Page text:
In Montreal, delegates look at post-Kyoto world

Their focus will be on how to keep the environmental protocol moving after 2012.

When the Kyoto Protocol took effect in February, many hailed the event as a significant political start in a long-term fight against global warming - despite President Bush's declaration in 2001 that the US no longer would participate.

Monday, delegates are meeting in Montreal to confront a new question: What will "son of Kyoto" look like once the curtain falls on the agreement's first commitment period, which runs from 2008 to 2012?

The answer is critical, analysts say. The pact requires its industrial-country members to cut emissions of heat-trapping greenhouse gases by an average of 5.5 percent during the first period. To do that, these countries will rely heavily on the protocol's economic tools - from building green projects in developing countries to trading carbon "credits" as if they were pork bellies - in addition to any direct emissions reductions they may make. But investments in these will vaporize unless businesses and investors are confident that they will be available beyond 2012.

Moreover, by design, the Kyoto Protocol fails to include in its regime of targets and timetables developing countries such as China and India - substantial sources of the industrial greenhouse gases that many scientists say are warming the planet at a troubling rate. These countries must be brought on board in any post-2012 regime, many specialists say, as must the United States, which is the industrial world's single largest source of greenhouse gases. Without the US and Asia's emerging industrial giants, experts hold out little hope that the world can stabilize greenhouse-gas concentrations in the atmosphere at levels that forestall what the UN has dubbed "dangerous" climate change.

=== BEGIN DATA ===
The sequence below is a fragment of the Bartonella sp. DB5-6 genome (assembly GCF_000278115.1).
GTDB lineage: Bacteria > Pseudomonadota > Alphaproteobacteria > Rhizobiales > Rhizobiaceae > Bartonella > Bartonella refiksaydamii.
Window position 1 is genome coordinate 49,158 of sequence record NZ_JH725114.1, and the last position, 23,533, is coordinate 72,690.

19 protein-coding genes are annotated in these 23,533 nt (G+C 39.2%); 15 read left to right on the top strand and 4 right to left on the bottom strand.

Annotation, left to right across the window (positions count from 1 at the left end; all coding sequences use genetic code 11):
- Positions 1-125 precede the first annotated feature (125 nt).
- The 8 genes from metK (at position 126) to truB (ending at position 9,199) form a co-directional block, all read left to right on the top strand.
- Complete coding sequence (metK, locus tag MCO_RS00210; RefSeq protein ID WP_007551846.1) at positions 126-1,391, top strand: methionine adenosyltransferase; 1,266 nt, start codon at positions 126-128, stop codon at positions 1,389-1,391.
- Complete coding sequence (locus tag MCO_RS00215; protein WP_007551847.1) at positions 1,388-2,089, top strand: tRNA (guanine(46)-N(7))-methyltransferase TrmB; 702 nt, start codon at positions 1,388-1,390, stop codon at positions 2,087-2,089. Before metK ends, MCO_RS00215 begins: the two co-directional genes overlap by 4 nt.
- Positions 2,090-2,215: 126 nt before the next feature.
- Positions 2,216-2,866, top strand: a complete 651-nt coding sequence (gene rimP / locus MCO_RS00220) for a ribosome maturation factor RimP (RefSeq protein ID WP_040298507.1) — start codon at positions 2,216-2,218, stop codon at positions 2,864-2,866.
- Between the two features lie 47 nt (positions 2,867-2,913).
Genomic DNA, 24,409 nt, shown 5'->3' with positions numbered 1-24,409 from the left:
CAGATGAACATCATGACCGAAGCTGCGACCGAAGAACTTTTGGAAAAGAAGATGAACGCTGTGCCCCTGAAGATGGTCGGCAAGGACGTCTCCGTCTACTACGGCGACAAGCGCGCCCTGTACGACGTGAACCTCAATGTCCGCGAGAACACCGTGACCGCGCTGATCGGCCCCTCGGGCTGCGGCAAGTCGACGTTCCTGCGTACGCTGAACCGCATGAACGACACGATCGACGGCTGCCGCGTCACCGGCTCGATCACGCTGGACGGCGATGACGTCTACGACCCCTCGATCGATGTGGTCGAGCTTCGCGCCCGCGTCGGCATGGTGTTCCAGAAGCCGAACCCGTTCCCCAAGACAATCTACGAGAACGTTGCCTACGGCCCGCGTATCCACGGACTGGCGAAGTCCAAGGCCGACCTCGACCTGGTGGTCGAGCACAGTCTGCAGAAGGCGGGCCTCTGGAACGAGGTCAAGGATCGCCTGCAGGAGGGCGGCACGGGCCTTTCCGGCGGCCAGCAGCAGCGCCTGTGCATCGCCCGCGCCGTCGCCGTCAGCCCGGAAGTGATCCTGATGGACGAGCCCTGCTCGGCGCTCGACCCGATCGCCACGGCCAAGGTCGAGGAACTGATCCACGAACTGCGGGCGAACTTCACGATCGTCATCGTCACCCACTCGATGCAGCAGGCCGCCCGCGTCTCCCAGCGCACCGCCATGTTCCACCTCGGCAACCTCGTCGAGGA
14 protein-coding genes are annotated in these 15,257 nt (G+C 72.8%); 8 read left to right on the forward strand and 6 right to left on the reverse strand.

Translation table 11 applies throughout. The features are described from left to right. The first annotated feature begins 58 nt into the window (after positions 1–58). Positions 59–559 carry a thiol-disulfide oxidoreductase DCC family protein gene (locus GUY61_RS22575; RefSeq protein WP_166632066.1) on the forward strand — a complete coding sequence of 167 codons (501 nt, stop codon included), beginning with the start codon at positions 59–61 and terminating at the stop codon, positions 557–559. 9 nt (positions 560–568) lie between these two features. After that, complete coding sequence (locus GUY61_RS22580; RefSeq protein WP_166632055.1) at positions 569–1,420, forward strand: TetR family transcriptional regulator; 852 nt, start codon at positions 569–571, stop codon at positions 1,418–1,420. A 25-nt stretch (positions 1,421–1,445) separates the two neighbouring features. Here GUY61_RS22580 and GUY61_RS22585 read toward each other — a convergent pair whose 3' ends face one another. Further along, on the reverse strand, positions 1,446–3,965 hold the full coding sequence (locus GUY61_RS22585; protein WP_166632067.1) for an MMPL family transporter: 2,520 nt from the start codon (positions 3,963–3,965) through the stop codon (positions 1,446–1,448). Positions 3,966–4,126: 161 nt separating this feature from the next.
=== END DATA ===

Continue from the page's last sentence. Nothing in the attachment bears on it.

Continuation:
"Global warming is no longer a 'what if.' Changes are beginning to happen," says Michael Oppenheimer, who heads the Program in Science, Technology, and Environmental Policy at Princeton University in Princeton, N.J. "This is the critical decade."

The two-week meeting here actually represents two meetings in one. It's the 11th annual gathering under the 1992 UN Framework Convention on Climate Change, which relies on voluntary actions and established the principle that as the largest polluters collectively, industrial countries had to make the first move to curtail emissions. The US Senate ratified this treaty.

The main focus for many delegates here lies in the first "meeting of the parties" that ratified the Kyoto Protocol. MOP-1, as it's formally known, will try to iron out some of the kinks in its economic tools. For example, the UN announced recently that the board governing the so-called "clean development mechanism" projects had approved two hydroelectric dams for Honduras. But critics say that the CDM office is understaffed and burdened by red tape.

But its main job is to begin outlining a script for the protocol's sequel acceptable to China, India, and perhaps, the US.

Some of the ideas people are floating for a more-flexible regime after 2012 would appear to vindicate Mr. Bush's approach, at least on the surface.

"I think it's safe to say there will be no softening of the US position" regarding Kyoto, says Ray Kopp, a senior fellow at Resources for the Future in Washington.

He notes that European nations, led by British Prime Minister Tony Blair, "are suggesting that ... legally binding targets are not the wave of the future and that voluntary goals and a greater reliance on technology are the proper path. This sounds an awful lot like the Bush administration."

Yet he and others point out that Mr. Blair's message is more subtle than it first appears. Many of the EU's ideas for a post-2012 regime are aimed at attracting developing countries. This might include targets for an economy's "carbon intensity," rather than for emissions per se. Ideas also include setting mandatory targets for one or two specific economic sectors, rather than for the economy as a whole.

Still, under Mr. Blair's formulation, industrial countries would continue to use mandatory targets-and-timetables, notes Phil Clapp, president of the National Environmental Trust, based in Washington.

Meanwhile, the US has been promoting an all-volunteer force through its Asia-Pacific Partnership for Clean Development and Climate, which focuses on carbon intensity and embraces many of the broader Framework Convention goals. It involves China, India, Australia, Japan, and South Korea, and is seen by some as an attempt to give Asia an alternative to even a more-flexible Kyoto process.

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